September 19, 2022

I came across a story in the back section of today’s newspaper addressing the difficulty of locating huckleberries in northern Idaho and eastern Washington this year.  Even when pickers encountered healthy bushes, they had few berries or none.  While that may be discouraging for human pickers, grizzly bears and other wildlife depend on the berries as a key food source.  Tabitah Graves, a US Geological Survey (USGS) scientist, said she started tracking huckleberries because they are a very large part of bear diets, comprising over 50% of their diet in the peak of summer as they bulk up to hibernate.  Huckleberries have also been found in scats of coyotes, martens, and weasels, and wildlife cameras have recorded pictures of all kinds of birds and small mammals eating huckleberries.  Janet Prevey, another USGS scientist, says the plants may become less prevalent at some lower elevation and drier sites.  That could mean huckleberries recede from some of the plant’s southern range and advance in northern latitudes. 

When I looked online, I found Huckleberry is a name used in North America for several plants in the family Ericaceae, in two closely related genera: Vaccinium and Gaylussacia.  Huckleberry is a North American variation of the English dialectal name variously called ‘hurtleberry’ or ‘whortleberry’ for the bilberry.  In North America the name was applied to numerous plant variations all bearing small berries with colors that may be red, blue, or black.  It is the common name for various Gaylussacia species, and some Vaccinium species, such as Vaccinium parvifolium, the red huckleberry, and is also applied to other Vaccinium species which may also be called blueberries depending upon local custom, as in New England and parts of Appalachia.  Four species of huckleberries in the genus Gaylussacia are common in eastern North America, especially the black huckleberry (G. baccata).  The huckleberry is the state fruit of Idaho.

Native American tribes intentionally used fire to regenerate shrub fields and make them produce more huckleberries but those were low intensity burns.  Huckleberries need ample sun and tend to like the types of openings that fires often create.  When forest canopies close in because of plant succession, berries are often shaded out.  Many of today’s fires are high intensity, driven in part by higher temperatures (climate change) and a buildup of biomass (fire suppression).   It is unclear what kind of impact more severe fires would have on the distribution of the berries. Huckleberry habitat may be reduced by 5% to 40% in the Northwest and that it could expand 5% to 60% in northern British Columbia, Canada.  The timing of flowering and fruit could change by as much as 50 days.  Not so good for the grizz.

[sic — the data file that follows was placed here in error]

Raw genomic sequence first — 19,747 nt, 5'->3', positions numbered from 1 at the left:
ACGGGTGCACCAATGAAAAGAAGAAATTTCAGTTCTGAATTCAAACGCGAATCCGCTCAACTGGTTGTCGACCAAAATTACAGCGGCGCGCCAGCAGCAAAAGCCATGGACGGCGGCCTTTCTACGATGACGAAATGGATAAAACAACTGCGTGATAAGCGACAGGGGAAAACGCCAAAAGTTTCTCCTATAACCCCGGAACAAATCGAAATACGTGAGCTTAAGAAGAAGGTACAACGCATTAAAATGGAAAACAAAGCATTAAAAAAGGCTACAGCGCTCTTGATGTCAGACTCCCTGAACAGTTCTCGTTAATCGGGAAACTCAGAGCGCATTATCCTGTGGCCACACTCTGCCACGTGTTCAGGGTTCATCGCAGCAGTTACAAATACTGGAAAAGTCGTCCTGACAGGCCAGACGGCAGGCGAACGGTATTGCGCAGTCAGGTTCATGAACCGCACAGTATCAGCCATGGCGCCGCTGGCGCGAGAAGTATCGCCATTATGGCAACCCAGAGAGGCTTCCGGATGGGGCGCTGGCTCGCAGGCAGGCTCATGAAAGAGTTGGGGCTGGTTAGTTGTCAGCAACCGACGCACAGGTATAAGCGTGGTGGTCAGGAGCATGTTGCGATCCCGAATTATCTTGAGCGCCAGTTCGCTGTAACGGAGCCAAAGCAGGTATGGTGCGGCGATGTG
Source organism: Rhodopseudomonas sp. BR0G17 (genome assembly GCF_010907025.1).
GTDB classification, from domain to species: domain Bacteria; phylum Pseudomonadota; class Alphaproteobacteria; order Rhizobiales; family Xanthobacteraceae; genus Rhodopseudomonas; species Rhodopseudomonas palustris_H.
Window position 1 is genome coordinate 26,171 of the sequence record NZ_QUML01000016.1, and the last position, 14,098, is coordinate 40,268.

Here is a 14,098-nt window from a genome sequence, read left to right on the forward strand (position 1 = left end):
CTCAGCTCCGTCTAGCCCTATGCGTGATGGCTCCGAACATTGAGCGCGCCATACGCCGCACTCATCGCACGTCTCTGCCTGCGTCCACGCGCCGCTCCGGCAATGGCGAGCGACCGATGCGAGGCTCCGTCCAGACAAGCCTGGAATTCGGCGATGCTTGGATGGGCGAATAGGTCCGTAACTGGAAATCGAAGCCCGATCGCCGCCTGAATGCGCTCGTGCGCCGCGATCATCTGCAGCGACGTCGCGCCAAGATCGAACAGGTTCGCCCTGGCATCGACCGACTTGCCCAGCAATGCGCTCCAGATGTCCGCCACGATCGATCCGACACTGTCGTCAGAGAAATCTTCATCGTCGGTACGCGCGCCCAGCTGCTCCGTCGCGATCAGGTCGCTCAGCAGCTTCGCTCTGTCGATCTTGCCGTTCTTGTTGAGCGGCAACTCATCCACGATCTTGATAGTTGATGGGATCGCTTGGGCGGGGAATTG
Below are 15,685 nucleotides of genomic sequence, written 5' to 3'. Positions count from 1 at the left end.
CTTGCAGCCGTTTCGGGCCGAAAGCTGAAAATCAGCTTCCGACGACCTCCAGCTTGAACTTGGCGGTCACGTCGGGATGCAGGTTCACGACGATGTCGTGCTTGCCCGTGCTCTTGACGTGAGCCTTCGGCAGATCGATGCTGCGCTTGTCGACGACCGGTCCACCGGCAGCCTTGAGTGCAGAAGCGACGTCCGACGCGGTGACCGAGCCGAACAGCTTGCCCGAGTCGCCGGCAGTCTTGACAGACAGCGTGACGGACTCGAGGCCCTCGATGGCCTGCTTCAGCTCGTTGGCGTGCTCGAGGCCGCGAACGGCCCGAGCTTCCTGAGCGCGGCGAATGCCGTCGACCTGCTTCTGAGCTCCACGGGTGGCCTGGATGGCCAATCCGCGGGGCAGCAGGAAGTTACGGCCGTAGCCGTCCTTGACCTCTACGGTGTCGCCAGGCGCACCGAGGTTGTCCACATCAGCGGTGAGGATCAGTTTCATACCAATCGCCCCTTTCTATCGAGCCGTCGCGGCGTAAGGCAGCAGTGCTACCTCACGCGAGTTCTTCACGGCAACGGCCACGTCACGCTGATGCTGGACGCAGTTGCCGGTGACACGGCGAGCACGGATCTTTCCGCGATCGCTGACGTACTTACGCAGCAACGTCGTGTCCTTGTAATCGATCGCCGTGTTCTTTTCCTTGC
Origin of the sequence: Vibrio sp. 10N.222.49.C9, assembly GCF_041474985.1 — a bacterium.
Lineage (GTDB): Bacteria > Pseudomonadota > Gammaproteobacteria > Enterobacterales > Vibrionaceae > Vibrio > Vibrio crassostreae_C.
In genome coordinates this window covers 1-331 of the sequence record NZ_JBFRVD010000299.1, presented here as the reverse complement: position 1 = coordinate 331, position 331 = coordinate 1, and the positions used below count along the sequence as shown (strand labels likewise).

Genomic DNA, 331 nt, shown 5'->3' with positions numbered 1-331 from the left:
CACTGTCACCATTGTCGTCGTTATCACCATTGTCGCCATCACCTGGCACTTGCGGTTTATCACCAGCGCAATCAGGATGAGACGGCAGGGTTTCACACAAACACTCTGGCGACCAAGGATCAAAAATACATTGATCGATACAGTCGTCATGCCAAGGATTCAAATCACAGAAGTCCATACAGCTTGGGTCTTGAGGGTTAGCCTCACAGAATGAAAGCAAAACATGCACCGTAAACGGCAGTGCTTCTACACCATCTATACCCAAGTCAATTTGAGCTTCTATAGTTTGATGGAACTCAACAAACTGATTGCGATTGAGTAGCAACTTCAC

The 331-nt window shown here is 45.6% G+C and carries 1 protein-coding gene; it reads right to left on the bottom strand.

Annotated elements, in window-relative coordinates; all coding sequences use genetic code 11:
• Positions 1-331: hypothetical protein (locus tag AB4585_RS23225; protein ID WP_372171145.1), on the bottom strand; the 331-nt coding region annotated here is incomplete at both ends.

THOUGHTS:  As mentioned, huckleberries in Maine are called blueberries.  One of the favorite books for my sister’s children growing up was called Blueberries for Sal.  This charming story has been loved by readers since its first publication in 1948.  This follows the story of two mothers who think their child is following them, only to discover the cub and child have switched (spoiler alert: both go home with the right mother).  As huckleberries become scarce or move locations humans and animals are going to find it harder to locate this important food source.  Act for all. Change is coming and it starts with you.


September 17, 2022

The middle of the front section of my local newspaper carried an article on Thursday about a University of Mississippi student who came up with an innovative use of beer boxes.  During March 2020 Ryan Lubker saw a cardboard deer head and wanted to spice it up.  Being a college student and locked down by the pandemic he had plenty of beer boxes and decided to put the ideas together.  The prototype used real beer boxes and cut them out with a laser cutter.  Rather than a two dimensional picture of a deer, this used slotted pieces that are assembled into a three dimensional model looking like a deer head.  Lubker has since graduated, but at the time he was studying business management and manufacturing at the school’s Haley Barbour Center for Manufacturing Excellence.